"Photos by Milagro A few years ago most dual-purpose bikes were boring devices: too slow to be fun on the road, and too crude and heavy to be much good off it. BMW changed all that with the hugely popular "
Trans Europe Express
Were it not for its distinctive rear lights I’m not sure the two Harley riders knew what just blasted by them…
The K1600 B isn’t like most cruisers; it isn’t even like most BMWs. Among the 35,000 visitors that have descended upon the picturesque town of Garmisch-Partenkirchen for annual BMW Motorrad Days, the black bagger garners plenty of attention as it purrs through the streets.
You have to go back to 2004 to find the last time BMW offered a cruiser motorcycle in its range. Then it was the 1,071cc boxer-engine R 1200 C series, but they weren’t the prettiest of things. It filled a gap in the range, but it never looked like worrying the established players, even with a starring role in the James Bond film Tomorrow Never Dies. If BMW was trying to muster something of a bad boy image in designing the 16B, it exceeded the brief by creating the cruiser equivalent of the Death Star. Using many of the main elements from its 1,649cc engined touring bike, its team stayed true to the original concept while packaging enough practical elements to make it a suitable tourer.
The star of the show is the engine, which plays a key role in making the 1600 B like no other cruiser. It’s the narrowest in-line six-cylinder engine currently in production and sits low in the frame, canted forward to keep the centre of gravity down. Only at walking pace and on slow, tighter corners does the weight in the BMW make itself better known.
You’ll struggle to find a bad road around the Garmisch-Partenkirchen area. From ones that flow parallel to glacial blue rivers to switchback roads that snake their way as they climb high into the surrounding mountains. It’s easy to see why BMW chooses this location for its annual bash. You don’t have to own a BMW to come either; it’s an all-encompassing church here.
Aside from the numerous displays including freestyle rider Mattie Griffin, there’s plenty to see and do here, but like other such events, it’s the public bike parking that often provides some of the best sights. Organised rideouts help you to discover some of the surrounding areas and these take in spectacular roads.
The riding position is more akin to a comfortable touring bike than an outright cruiser, though it does feature foot boards positioned further forward that are great for stretching your legs a little on longer rides.
Taking a route home wouldn’t have been complete without including some sections of unrestricted German Autobahn. It provided a chance to explore just what the sublime engine is capable of doing. In sixth gear, even with the higher European motorway speed limits, the engine is barely edging halfway towards the redline. That wasn’t the case in Germany, and what an engine it is!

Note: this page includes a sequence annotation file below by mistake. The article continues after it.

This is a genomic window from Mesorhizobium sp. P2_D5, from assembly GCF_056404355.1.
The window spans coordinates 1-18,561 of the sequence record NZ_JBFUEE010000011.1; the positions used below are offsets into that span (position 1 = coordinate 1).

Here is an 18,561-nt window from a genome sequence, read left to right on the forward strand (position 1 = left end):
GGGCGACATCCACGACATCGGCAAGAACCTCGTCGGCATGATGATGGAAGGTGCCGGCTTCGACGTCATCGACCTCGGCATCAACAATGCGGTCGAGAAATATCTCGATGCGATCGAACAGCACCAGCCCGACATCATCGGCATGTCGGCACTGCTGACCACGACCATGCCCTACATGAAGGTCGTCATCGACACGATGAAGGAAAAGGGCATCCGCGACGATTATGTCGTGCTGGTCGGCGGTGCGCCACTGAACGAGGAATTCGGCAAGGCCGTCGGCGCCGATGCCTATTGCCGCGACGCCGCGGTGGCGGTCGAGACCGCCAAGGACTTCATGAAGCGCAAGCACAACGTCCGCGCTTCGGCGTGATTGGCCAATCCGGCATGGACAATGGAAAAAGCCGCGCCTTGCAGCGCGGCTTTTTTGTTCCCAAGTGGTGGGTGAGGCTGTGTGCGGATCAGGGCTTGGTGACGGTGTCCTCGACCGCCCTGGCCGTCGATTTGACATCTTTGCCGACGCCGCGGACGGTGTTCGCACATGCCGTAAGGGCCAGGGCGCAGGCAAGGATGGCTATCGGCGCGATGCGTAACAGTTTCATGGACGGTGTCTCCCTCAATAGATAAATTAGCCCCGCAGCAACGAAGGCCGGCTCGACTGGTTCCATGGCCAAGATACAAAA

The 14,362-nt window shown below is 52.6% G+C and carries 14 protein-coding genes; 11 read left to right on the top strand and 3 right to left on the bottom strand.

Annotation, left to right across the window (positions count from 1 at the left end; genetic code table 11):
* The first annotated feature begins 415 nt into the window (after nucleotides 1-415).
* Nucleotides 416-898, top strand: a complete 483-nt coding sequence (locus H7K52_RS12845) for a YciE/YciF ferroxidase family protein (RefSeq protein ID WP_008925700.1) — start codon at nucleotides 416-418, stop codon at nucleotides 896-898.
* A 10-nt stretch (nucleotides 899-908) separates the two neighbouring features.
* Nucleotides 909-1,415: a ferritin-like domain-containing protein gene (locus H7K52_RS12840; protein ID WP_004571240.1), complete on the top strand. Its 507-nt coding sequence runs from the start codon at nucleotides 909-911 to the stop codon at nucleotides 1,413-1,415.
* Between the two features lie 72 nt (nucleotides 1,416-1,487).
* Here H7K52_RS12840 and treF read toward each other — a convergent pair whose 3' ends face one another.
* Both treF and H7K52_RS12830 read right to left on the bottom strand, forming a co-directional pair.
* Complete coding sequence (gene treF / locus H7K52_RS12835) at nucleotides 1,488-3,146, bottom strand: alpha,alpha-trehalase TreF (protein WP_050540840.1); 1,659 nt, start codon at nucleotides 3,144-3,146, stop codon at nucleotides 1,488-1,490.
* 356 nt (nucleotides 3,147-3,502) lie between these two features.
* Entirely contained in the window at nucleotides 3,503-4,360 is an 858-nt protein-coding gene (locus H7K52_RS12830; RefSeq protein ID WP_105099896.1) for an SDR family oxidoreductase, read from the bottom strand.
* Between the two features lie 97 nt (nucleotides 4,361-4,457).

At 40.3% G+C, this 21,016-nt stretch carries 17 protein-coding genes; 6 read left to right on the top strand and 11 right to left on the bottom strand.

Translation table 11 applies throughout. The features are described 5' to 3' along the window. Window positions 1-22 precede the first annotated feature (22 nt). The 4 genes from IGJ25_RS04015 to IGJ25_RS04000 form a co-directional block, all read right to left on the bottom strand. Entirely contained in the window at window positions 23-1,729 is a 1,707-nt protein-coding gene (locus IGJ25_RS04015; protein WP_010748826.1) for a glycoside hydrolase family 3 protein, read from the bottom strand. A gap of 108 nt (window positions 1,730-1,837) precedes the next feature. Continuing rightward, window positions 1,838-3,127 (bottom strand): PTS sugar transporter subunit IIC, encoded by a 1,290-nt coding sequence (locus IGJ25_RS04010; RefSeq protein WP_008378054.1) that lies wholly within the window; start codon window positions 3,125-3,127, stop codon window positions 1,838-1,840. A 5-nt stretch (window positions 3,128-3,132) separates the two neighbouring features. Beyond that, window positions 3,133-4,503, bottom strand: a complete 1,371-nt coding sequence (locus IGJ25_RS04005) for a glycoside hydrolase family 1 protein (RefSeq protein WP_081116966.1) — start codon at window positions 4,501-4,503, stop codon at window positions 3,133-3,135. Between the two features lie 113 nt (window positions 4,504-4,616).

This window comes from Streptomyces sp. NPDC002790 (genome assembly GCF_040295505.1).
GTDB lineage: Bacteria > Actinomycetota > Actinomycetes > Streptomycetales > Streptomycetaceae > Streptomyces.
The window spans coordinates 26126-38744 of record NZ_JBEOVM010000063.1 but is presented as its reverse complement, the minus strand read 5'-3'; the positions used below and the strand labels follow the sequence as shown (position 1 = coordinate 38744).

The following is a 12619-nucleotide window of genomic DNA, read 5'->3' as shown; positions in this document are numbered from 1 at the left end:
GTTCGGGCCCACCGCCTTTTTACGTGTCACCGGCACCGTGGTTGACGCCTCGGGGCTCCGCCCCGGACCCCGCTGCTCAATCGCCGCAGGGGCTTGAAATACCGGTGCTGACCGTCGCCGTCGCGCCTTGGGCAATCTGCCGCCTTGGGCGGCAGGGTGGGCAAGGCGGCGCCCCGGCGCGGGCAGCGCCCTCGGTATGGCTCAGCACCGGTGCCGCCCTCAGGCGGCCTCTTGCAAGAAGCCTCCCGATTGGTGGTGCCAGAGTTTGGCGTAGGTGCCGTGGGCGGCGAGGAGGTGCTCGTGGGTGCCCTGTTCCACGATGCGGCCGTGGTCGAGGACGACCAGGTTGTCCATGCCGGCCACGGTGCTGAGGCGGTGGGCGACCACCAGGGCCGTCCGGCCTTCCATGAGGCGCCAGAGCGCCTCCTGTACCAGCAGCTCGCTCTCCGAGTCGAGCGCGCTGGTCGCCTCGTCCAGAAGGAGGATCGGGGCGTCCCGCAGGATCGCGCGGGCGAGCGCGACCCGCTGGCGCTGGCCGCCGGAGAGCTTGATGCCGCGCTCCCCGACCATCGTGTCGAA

Traversing France under ferry-induced time pressure called for sticking primarily to the toll roads. Usually, these can become tiresome with the constant stopping and starting through the ticket and toll barriers. But you have to make the most out of these situations, so they quickly became prime opportunities to be reminded just how deceptively fast the BMW accelerates.
A brief detour to the old race circuit at Reims served an ideal break and for those who have never been before it ought to be a must-do on your next trip across France. As you stand there in the near-silence of the surrounding countryside, you can almost hear the echoes of the past and sense the atmosphere.
Its engine is happy to rev and even with the standard exhausts fitted they a glorious howl blended with an induction noise that cold preview the end of days. You can keep the throttle pinned and kick up through the gears with the quickshifter breaking the spark just long enough for the next cog to slot in.
Within a very short space of time, you’re already travelling at something that feels like approaching warp speed. The longer wheelbase does add stability in the fast bends, but ground clearance does remain an issue if you’re feeling more enthusiastic. This issue does lead you to require some self-control and to keep repeating that this is a cruiser, not a sports bike. The electrically adjustable screen does provide just enough wind protection to save your neck muscles over long journeys, too.
BMW employs its ESA (electronic suspension adjustment) system in the K1600 B. It provides a sufficient variety of settings depending on whether you’re riding solo and with a pillion and for ‘Road’ and ‘Cruise’. The latter adds more plushness but can catch you out a little when you come upon some bends, and it’s just a little too ‘floaty’ for faster riding. Switching modes does sharpen things up noticeably.
The rate at which the 16B can devour distance is impressive, and something that many riders will welcome. It isn’t a cruiser in the traditional sense, as those boys on the Harleys experienced, but it’s that blend of performance and pure bad-ass styling that will immediately resonate with many would-be buyers out there. It certainly left a big impression.
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